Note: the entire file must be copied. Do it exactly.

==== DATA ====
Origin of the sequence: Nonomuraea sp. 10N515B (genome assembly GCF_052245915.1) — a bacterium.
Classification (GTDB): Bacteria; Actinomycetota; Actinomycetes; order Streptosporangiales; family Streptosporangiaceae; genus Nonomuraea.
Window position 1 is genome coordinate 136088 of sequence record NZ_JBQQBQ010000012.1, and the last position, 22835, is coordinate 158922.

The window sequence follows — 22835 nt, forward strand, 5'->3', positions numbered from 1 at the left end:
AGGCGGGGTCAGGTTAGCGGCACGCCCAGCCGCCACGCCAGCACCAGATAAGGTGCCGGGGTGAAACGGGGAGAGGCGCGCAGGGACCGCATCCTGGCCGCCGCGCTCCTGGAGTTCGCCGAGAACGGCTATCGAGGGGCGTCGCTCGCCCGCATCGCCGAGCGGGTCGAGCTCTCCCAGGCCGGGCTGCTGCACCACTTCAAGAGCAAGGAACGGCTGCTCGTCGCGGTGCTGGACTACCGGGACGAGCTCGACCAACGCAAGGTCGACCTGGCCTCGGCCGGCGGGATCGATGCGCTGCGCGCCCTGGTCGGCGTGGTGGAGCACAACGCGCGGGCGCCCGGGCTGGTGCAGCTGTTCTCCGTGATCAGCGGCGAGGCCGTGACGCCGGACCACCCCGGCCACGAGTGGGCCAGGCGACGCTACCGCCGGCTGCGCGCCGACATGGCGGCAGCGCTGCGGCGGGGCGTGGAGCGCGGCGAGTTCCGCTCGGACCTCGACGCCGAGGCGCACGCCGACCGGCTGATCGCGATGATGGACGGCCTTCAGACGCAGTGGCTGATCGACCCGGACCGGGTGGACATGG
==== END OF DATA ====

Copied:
Origin of the sequence: Nonomuraea sp. 10N515B (genome assembly GCF_052245915.1) — a bacterium.
Classification (GTDB): Bacteria; Actinomycetota; Actinomycetes; order Streptosporangiales; family Streptosporangiaceae; genus Nonomuraea.
Window position 1 is genome coordinate 136088 of sequence record NZ_JBQQBQ010000012.1, and the last position, 22835, is coordinate 158922.

The window sequence follows — 22835 nt, forward strand, 5'->3', positions numbered from 1 at the left end:
AGGCGGGGTCAGGTTAGCGGCACGCCCAGCCGCCACGCCAGCACCAGATAAGGTGCCGGGGTGAAACGGGGAGAGGCGCGCAGGGACCGCATCCTGGCCGCCGCGCTCCTGGAGTTCGCCGAGAACGGCTATCGAGGGGCGTCGCTCGCCCGCATCGCCGAGCGGGTCGAGCTCTCCCAGGCCGGGCTGCTGCACCACTTCAAGAGCAAGGAACGGCTGCTCGTCGCGGTGCTGGACTACCGGGACGAGCTCGACCAACGCAAGGTCGACCTGGCCTCGGCCGGCGGGATCGATGCGCTGCGCGCCCTGGTCGGCGTGGTGGAGCACAACGCGCGGGCGCCCGGGCTGGTGCAGCTGTTCTCCGTGATCAGCGGCGAGGCCGTGACGCCGGACCACCCCGGCCACGAGTGGGCCAGGCGACGCTACCGCCGGCTGCGCGCCGACATGGCGGCAGCGCTGCGGCGGGGCGTGGAGCGCGGCGAGTTCCGCTCGGACCTCGACGCCGAGGCGCACGCCGACCGGCTGATCGCGATGATGGACGGCCTTCAGACGCAGTGGCTGATCGACCCGGACCGGGTGGACATGG